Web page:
Critics argue that it’s crazy to operate on healthy people just to stop them eating
    Homeless Veterans appeal: Christmas charity auction Part 2 - now LIVE

    Homeless Veterans appeal: Christmas charity auction

    Bid on original art, or trips of a lifetime to Africa or the 'Corrie' set, and help Homeless Veterans
    Pantomime rings the changes to welcome autistic theatre-goers

    Autism-friendly theatre

    Pantomime leads the pack in quest to welcome all
    The week Hollywood got scared and had to grow up a bit

    The week Hollywood got scared and had to grow up a bit

    Sony suffered a chorus of disapproval after it withdrew 'The Interview', but it's not too late for it to take a stand, says Joan Smith
    From Widow Twankey to Mother Goose, how do the men who play panto dames get themselves ready for the performance of a lifetime?

    Panto dames: before and after

    From Widow Twankey to Mother Goose, how do the men who play panto dames get themselves ready for the performance of a lifetime?
    Thirties murder mystery novel is surprise runaway Christmas hit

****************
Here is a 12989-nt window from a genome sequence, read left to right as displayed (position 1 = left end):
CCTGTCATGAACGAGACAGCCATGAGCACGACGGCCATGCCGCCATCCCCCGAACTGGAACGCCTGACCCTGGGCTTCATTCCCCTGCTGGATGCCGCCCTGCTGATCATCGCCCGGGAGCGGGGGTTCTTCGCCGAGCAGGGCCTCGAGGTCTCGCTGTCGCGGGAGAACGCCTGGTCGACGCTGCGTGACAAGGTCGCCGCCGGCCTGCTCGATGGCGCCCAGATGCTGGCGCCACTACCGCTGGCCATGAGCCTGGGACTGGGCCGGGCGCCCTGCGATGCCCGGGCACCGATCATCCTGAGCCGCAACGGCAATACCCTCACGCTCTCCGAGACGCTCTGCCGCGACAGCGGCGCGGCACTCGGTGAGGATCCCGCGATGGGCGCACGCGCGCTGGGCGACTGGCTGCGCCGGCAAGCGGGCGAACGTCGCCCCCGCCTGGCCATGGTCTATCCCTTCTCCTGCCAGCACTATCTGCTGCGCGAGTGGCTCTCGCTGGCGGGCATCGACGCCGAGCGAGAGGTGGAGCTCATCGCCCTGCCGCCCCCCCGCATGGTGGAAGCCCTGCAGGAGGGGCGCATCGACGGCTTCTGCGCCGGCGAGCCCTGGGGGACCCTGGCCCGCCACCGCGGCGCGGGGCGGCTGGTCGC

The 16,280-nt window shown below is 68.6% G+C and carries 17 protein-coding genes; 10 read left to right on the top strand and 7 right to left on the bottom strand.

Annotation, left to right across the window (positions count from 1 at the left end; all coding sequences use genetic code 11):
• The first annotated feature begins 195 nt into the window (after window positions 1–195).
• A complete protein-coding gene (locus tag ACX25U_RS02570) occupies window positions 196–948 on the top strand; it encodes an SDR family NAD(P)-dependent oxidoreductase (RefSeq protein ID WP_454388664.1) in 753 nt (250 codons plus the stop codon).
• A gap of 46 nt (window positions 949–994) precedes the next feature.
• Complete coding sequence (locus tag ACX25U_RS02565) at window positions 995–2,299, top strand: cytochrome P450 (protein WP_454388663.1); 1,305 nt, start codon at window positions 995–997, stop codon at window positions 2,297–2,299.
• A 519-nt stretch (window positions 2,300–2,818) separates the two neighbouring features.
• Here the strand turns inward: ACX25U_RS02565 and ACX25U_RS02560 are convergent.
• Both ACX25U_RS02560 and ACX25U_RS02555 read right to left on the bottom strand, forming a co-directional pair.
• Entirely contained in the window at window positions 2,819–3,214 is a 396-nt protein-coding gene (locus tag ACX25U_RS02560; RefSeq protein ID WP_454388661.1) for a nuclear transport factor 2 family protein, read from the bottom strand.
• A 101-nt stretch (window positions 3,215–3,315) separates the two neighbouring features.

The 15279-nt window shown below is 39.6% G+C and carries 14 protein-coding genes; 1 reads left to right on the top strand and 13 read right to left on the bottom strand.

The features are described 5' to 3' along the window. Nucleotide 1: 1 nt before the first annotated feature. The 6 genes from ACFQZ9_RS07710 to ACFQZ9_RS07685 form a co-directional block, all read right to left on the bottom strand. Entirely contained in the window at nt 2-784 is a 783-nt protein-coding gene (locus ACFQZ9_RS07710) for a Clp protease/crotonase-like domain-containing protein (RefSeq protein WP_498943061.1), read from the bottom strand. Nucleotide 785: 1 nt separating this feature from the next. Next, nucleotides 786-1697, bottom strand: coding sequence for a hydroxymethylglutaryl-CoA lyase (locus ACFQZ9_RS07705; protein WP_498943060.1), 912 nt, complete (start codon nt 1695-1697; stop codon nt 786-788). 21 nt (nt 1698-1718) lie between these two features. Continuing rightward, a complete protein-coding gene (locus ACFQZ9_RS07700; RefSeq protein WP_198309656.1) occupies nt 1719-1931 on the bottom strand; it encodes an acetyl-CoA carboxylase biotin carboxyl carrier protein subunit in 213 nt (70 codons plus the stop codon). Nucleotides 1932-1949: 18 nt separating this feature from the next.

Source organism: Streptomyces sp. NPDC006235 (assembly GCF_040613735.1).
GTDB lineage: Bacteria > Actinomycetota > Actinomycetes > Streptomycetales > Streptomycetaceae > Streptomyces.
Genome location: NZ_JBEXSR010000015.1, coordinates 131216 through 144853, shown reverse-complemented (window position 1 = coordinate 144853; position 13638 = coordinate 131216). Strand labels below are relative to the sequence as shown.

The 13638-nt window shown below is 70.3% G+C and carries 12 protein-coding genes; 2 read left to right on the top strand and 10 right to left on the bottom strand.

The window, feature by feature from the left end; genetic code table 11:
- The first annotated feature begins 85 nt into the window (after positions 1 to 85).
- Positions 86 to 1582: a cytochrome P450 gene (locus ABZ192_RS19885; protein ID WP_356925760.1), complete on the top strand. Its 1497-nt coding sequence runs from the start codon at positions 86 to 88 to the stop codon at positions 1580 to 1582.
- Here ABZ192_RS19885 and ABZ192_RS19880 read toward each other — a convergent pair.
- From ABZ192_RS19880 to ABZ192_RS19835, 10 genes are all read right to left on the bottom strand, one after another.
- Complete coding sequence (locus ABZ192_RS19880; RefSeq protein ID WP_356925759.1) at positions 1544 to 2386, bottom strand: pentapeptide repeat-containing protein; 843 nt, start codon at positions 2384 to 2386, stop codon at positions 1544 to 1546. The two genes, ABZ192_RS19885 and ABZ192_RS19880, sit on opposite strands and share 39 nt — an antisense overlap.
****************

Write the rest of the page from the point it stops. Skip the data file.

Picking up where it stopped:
Thirties murder mystery novel is surprise runaway Christmas hit

    Booksellers say readers are turning away from dark modern thrillers and back to the golden age of crime writing
    Anne-Marie Huby: 'Charities deserve the best,' says founder of JustGiving

    Anne-Marie Huby: 'Charities deserve the best'

    Ten million of us have used the JustGiving website to donate to good causes. Its co-founder says that being dynamic is as important as being kind
    The botanist who hunts for giant trees at Kew Gardens

    The man who hunts giants

    A Kew Gardens botanist has found 25 new large tree species - and he's sure there are more out there